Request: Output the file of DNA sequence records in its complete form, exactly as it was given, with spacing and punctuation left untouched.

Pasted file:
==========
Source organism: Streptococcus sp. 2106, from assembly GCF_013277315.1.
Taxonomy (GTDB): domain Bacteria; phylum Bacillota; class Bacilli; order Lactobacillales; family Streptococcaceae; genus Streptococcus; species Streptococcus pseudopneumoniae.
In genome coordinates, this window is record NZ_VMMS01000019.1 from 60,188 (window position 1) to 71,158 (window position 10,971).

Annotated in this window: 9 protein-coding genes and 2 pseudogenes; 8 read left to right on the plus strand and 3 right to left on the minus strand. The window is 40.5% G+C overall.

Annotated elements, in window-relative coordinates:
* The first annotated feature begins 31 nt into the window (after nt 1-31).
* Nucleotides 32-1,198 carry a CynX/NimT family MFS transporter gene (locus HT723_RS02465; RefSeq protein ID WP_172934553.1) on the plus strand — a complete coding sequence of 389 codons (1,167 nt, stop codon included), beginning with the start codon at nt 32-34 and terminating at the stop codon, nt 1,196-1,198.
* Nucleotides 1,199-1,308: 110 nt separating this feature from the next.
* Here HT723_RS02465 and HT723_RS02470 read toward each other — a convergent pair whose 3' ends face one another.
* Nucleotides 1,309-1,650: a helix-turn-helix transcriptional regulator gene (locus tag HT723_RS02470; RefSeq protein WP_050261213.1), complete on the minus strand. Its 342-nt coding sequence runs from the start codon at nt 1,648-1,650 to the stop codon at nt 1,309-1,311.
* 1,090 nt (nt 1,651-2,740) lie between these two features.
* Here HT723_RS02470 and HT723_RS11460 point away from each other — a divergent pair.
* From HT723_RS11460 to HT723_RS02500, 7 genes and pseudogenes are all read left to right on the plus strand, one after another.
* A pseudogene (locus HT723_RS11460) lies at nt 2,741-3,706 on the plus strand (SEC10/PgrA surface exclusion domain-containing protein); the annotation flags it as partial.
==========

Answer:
Source organism: Streptococcus sp. 2106, from assembly GCF_013277315.1.
Taxonomy (GTDB): domain Bacteria; phylum Bacillota; class Bacilli; order Lactobacillales; family Streptococcaceae; genus Streptococcus; species Streptococcus pseudopneumoniae.
In genome coordinates, this window is record NZ_VMMS01000019.1 from 60,188 (window position 1) to 71,158 (window position 10,971).

Annotated in this window: 9 protein-coding genes and 2 pseudogenes; 8 read left to right on the plus strand and 3 right to left on the minus strand. The window is 40.5% G+C overall.

Annotated elements, in window-relative coordinates:
* The first annotated feature begins 31 nt into the window (after nt 1-31).
* Nucleotides 32-1,198 carry a CynX/NimT family MFS transporter gene (locus HT723_RS02465; RefSeq protein ID WP_172934553.1) on the plus strand — a complete coding sequence of 389 codons (1,167 nt, stop codon included), beginning with the start codon at nt 32-34 and terminating at the stop codon, nt 1,196-1,198.
* Nucleotides 1,199-1,308: 110 nt separating this feature from the next.
* Here HT723_RS02465 and HT723_RS02470 read toward each other — a convergent pair whose 3' ends face one another.
* Nucleotides 1,309-1,650: a helix-turn-helix transcriptional regulator gene (locus tag HT723_RS02470; RefSeq protein WP_050261213.1), complete on the minus strand. Its 342-nt coding sequence runs from the start codon at nt 1,648-1,650 to the stop codon at nt 1,309-1,311.
* 1,090 nt (nt 1,651-2,740) lie between these two features.
* Here HT723_RS02470 and HT723_RS11460 point away from each other — a divergent pair.
* From HT723_RS11460 to HT723_RS02500, 7 genes and pseudogenes are all read left to right on the plus strand, one after another.
* A pseudogene (locus HT723_RS11460) lies at nt 2,741-3,706 on the plus strand (SEC10/PgrA surface exclusion domain-containing protein); the annotation flags it as partial.